Testicular cancer

Testicular cancer occurs in the testicles (testes), which are located inside the scrotum, a loose bag of skin underneath the penis. The testicles produce male sex hormones and sperm for reproduction.
Compared with other types of cancer, testicular cancer is rare. Testicular cancer is highly treatable, even when cancer has spread beyond the testicle. Depending on the type and stage of testicular cancer, you may receive one of several treatments, or a combination.
Risk factors include an undescended testis, family history of the disease, and previous history of testicular cancer. The most common type is germ cell tumors which are divided into seminomas and nonseminomas. Other types include sex-cord stromal tumors and lymphomas. Diagnosis is typically based on a physical exam, ultrasound, and blood tests. Surgical removal of the testicle with examination under a microscope is then done to determine the type.

Symptoms of testicular cancer do not normally appear until a later stage. In most cases, the individual finds the cancer himself. Sometimes, it is discovered by doctors during a routine physical exam.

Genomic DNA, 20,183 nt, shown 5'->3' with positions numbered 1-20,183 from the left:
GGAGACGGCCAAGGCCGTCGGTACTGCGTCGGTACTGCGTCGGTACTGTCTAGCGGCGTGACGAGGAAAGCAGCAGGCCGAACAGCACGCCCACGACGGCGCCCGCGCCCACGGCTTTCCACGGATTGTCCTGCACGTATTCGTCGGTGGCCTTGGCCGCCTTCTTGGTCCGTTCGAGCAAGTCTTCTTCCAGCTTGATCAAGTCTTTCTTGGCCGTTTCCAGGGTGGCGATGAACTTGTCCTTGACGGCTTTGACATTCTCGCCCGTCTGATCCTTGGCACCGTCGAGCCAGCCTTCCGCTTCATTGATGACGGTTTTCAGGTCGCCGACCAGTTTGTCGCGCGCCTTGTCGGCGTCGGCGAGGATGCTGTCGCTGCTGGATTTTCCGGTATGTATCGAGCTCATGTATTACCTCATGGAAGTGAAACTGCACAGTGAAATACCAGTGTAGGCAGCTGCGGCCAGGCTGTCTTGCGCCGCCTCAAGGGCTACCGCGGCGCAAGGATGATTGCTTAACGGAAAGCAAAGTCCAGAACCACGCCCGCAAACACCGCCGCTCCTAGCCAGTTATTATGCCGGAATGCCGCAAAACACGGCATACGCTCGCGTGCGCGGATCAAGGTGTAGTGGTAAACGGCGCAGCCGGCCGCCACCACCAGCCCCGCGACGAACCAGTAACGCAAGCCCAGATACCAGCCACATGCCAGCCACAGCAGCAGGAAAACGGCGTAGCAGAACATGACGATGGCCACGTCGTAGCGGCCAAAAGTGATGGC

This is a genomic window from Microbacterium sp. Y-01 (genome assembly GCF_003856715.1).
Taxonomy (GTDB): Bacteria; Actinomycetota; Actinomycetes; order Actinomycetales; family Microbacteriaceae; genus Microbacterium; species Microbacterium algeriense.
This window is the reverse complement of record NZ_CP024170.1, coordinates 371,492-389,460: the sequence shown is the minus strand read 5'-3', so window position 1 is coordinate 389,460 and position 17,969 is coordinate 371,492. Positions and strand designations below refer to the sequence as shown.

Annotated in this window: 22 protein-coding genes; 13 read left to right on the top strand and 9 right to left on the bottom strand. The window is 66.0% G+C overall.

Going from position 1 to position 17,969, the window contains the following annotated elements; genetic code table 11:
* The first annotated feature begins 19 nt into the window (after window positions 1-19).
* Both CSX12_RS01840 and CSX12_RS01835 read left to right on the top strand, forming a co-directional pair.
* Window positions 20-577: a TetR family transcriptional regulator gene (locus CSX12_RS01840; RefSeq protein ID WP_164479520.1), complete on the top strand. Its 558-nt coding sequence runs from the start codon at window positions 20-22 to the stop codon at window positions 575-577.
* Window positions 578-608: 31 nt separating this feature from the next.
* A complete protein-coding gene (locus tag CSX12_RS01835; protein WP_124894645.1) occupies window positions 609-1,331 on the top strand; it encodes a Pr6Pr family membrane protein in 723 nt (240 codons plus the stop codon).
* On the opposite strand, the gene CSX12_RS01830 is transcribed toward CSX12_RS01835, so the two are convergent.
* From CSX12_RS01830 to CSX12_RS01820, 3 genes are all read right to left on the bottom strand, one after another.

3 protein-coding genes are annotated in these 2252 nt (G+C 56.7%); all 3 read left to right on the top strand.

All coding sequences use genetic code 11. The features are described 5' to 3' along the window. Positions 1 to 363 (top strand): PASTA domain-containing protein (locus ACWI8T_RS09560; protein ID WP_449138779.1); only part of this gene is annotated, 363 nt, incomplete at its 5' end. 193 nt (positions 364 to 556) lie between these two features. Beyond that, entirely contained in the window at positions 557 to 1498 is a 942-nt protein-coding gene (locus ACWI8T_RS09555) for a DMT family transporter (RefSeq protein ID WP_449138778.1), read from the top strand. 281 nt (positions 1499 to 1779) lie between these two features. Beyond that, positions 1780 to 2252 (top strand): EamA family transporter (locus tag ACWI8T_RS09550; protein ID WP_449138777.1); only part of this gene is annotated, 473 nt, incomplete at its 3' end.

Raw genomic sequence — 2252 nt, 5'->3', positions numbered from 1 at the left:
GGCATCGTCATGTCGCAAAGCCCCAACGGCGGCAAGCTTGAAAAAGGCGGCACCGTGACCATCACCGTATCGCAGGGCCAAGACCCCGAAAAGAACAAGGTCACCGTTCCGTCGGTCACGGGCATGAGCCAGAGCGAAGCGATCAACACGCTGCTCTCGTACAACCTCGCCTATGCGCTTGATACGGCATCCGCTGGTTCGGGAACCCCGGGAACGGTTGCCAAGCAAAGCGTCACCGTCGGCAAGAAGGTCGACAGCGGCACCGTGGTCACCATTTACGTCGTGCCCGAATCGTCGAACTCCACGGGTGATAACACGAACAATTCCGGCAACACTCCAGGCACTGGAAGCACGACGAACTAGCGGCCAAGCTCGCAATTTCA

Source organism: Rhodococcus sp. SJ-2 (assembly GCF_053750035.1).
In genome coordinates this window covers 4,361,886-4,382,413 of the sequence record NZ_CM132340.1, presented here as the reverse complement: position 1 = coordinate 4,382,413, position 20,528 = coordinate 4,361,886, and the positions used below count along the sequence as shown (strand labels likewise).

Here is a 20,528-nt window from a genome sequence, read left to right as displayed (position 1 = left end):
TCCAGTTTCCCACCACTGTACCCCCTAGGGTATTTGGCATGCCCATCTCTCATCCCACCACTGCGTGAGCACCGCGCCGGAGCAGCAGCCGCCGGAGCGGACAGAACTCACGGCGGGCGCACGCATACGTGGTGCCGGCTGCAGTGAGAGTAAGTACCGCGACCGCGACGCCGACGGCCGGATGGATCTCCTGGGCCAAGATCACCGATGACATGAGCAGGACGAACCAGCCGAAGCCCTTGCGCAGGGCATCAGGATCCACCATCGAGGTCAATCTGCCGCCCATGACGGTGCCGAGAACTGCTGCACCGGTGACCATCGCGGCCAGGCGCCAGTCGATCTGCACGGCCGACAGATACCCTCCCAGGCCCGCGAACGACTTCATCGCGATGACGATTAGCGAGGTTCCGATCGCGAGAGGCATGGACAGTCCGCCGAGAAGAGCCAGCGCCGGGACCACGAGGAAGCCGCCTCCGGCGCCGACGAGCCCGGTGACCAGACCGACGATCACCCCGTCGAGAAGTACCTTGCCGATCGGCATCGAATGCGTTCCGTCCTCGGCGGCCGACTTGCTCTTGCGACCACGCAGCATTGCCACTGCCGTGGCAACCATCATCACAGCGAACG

Anyone who notices anything unusual about their testicles should see a doctor, especially if they detect any of the following:
• a painless lump or swelling in a testicle
• pain in a testicle or scrotum
• discomfort in a testicle or scrotum
• a sensation of heaviness in the scrotum
• a dull ache in the lower back, groin, or abdomen
• a sudden accumulation of fluid in the scrotum
• unexplained tiredness or malaise.

Early signs
It is important to catch testicular cancer early to improve the chances for successful treatment.
The earliest signs that occur are a painless lump and swelling. The testicle may also seem to be larger than usual.
However, this type of cancer may not cause noticeable symptoms until a later stage. That is why self-examination is so important - it is often the only way to catch testicular cancer at an early stage.

Although scientists are not sure what the specific causes of testicular cancer are, there are some factors which may raise a man's risk of developing the disease. These risk factors include: